After claiming high creative energies, I finally put them to some good use! I lost the bid to get an old t-shirt to make my infinity scarf, though :(….never mind, Im sure spring cleaning will throw something up!
In the meanwhile, I pulled out some fabric and interfacing I had lying around, and got a pattern (See & Sew) from Joann fabrics. After diligently cutting out the trace paper with the pattern, I had no idea how to proceed. Ive never sewed anything off traceable patterns, so I resorted to the old fashion method of laying the trace on the fabric, drawing the outline on the fabric with chalk and cutting it out etc etc.
After a few hours of such hard work tracing and cutting, I figured I’d take some shortcuts to make it easier. Having figured out how to make a purse/tote bag within a few hours (from scratch), I figured I’d upload a tutorial in case someone else wanted to try it – might help another beginner like me make something you or someone will actually use! Hope the tutorial makes sense…this is the first time Im trying one. Feel free to leave comments/suggestions.
Items required (size of fabric etc is based on the size of the bag you want to make. The number here is the size of fabric I bought for my bag, which turned out to be big enough to carry books and other school stuff in, or use as a diaper bag – great baby shower gift idea! ) :
- Fabric (1.25 yards)
- Interfacing (2 3/8 =2.375 yds)
- Lining (1/2 yd)
- Sewing machine
- Magnet buttons/ Velcro
Note: All pieces of fabric are attached to the interfacing. If you have fusible interfacing, you can iron it in to the wrong side of the fabric. I went ahead and sewed my fabric (wrong side) and interfacing.
Usually, for purses, most people sew the fabric (with interfacing) according to the pattern, and sew the lining separately. In that case, joining the lining to the fabric is the final step. However, the lining material I had was thin and flimsy, so I sewed it in with the interfacing and fabric right off. This also made things much easier for me later, since I didnt have to join a “lining” purse with the fabric purse.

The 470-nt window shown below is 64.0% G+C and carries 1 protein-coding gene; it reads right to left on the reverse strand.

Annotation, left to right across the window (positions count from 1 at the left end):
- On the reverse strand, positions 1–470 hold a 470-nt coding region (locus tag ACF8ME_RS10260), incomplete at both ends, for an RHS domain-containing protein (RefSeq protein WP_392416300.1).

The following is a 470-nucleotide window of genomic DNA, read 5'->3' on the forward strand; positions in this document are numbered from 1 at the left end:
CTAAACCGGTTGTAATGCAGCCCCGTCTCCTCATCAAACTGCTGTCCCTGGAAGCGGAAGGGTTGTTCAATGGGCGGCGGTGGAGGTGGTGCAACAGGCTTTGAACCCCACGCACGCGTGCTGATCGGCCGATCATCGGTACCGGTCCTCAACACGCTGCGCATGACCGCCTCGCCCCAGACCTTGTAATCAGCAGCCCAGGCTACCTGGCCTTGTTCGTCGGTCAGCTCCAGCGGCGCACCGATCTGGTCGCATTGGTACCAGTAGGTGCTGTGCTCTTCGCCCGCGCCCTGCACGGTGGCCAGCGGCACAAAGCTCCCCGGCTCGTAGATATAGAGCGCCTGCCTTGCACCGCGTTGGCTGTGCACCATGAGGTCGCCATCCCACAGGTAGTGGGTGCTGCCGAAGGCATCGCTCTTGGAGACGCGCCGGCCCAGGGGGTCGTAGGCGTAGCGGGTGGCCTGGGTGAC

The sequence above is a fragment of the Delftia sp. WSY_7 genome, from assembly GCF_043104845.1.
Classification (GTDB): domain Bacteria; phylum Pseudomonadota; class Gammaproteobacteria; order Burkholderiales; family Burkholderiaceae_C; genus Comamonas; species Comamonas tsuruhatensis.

- fabric-2 , interfacing-2, lining-2 for the front and back
- fabric-2, interfacing-1 for flap
- fabric-1, interfacing-1, lining-1 for side
- lining – 1 for rectangular pouch
- lining-1 for smaller pouch
- fabric-2, interfacing-1 for strap
Legend: a=length of one edge of front or back
2. Do the same for the side, which is a rectangle whose length = sum of the 3 sides of the front/back
3. Sew the wrong sides of the flap fabric to the interfacing. The flap is slightly larger than the front and back
4. Cut a rectangular piece of lining and a slightly rounded square and sew it to the inside of the back piece. I did this manually so I could sew the pockets to the lining and the interfacing without the seams showing on the right side of the fabric.
5. Cut out two strips of fabric and one of interfacing for the strap
6. Sew the edges in and sew the above three pieces together, wrong sides of the fabric to the interfacing
7. Sew the strap to the two ends of the rectangular side piece
8. Sew the flap to the lining side of the back (on the same side as the pockets)
9. Sew the side to the back, lining sides facing out, like this:
10. sew the other edge of the “side” to the front. The lining facing out same as above.
11. Make sure all open edges are folded in and sewn. The inside out bag will look like this:
12. Turn the bag right side out
This is how the bag looks inside
Annndddd the bag is done!
You can always add velcro or magnet buttons to the flap. I didnt because the flap is so big, I didnt figure anything would fall out…but depending on what I end up using this for, I might add a way to close the flap after all…
Hope you liked this simple sewing project!
Until I find something new and noteworthy then! 🙂